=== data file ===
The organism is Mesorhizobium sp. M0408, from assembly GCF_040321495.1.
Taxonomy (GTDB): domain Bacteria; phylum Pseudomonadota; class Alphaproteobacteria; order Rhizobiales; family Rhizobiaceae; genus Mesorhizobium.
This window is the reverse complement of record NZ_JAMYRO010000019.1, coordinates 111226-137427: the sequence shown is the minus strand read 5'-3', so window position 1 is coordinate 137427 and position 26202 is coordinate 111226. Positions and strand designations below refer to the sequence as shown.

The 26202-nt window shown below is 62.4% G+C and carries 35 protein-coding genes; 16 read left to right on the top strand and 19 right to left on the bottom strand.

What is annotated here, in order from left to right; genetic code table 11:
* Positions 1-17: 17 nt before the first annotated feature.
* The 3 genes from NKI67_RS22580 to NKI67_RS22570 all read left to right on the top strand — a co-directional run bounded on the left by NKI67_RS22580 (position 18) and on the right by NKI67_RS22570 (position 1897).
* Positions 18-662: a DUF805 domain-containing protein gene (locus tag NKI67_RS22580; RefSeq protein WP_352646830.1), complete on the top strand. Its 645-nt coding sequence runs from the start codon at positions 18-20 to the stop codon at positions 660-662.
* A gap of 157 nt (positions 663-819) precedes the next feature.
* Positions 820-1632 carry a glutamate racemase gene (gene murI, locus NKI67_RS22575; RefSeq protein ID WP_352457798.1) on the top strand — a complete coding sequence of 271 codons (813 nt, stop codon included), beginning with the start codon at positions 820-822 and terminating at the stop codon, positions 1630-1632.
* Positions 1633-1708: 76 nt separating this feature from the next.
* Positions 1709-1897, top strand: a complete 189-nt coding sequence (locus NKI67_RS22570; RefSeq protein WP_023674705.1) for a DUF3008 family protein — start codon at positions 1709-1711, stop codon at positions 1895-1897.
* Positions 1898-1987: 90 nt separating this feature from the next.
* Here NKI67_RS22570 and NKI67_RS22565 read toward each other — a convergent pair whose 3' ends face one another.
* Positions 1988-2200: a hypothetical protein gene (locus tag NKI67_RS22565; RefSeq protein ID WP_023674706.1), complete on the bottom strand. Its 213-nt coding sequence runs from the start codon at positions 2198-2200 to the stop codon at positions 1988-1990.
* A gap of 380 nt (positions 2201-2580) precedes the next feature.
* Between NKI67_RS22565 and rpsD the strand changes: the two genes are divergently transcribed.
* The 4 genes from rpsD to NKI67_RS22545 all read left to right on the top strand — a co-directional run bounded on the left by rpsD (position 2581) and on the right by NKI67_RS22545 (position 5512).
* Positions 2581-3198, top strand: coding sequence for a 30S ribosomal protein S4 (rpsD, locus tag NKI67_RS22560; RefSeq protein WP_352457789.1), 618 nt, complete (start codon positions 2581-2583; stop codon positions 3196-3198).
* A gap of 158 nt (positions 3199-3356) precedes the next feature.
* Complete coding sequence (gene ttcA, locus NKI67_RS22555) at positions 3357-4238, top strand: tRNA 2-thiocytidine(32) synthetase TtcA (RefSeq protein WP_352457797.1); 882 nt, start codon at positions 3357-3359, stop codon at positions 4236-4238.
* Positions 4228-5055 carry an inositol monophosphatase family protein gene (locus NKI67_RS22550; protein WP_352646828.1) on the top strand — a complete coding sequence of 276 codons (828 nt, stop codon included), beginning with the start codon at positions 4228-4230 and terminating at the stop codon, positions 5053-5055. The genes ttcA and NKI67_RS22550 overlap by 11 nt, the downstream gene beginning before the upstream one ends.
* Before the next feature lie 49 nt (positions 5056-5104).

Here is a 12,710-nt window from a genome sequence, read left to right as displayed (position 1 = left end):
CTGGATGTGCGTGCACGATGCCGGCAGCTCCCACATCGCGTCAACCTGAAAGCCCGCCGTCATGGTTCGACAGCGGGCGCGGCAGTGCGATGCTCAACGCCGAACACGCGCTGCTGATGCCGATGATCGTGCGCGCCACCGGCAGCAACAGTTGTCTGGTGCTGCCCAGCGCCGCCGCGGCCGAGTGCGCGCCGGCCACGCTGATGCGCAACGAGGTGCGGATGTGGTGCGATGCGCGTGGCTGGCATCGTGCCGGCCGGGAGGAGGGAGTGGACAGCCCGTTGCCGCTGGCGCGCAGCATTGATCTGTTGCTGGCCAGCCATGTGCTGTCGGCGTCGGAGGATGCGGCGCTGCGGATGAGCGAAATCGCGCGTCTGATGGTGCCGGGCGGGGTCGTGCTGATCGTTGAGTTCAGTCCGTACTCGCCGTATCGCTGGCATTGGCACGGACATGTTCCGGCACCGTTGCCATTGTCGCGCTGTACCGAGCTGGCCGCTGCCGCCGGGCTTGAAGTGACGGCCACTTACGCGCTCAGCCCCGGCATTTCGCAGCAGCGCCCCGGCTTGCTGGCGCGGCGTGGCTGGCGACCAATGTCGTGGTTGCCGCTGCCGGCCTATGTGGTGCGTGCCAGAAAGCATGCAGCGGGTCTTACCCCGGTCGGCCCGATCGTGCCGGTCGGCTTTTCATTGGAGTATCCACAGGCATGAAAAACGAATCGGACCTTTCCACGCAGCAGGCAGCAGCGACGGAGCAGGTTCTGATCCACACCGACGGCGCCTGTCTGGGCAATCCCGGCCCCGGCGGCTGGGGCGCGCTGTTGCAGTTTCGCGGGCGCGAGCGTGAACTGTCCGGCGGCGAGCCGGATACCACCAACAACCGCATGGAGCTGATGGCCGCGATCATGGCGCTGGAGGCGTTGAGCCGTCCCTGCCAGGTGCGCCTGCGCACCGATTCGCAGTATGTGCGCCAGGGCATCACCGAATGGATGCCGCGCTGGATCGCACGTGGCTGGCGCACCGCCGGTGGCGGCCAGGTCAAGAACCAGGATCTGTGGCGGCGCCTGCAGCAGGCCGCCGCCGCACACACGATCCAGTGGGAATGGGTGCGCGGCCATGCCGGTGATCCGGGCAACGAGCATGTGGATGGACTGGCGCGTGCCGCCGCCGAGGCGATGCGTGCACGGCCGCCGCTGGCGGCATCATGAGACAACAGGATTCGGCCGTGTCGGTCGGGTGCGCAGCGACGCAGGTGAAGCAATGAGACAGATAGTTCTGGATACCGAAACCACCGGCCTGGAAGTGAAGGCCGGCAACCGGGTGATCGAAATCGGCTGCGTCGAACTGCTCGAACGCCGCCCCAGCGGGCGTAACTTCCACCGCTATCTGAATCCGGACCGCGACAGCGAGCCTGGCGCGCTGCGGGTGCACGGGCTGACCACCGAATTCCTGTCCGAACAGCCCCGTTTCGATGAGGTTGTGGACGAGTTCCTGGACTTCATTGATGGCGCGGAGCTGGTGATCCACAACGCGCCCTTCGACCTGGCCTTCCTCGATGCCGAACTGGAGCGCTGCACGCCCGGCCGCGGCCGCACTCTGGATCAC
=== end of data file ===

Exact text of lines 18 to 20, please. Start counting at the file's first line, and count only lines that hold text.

* The 4 genes from rpsD to NKI67_RS22545 all read left to right on the top strand — a co-directional run bounded on the left by rpsD (position 2581) and on the right by NKI67_RS22545 (position 5512).
* Positions 2581-3198, top strand: coding sequence for a 30S ribosomal protein S4 (rpsD, locus tag NKI67_RS22560; RefSeq protein WP_352457789.1), 618 nt, complete (start codon positions 2581-2583; stop codon positions 3196-3198).
* A gap of 158 nt (positions 3199-3356) precedes the next feature.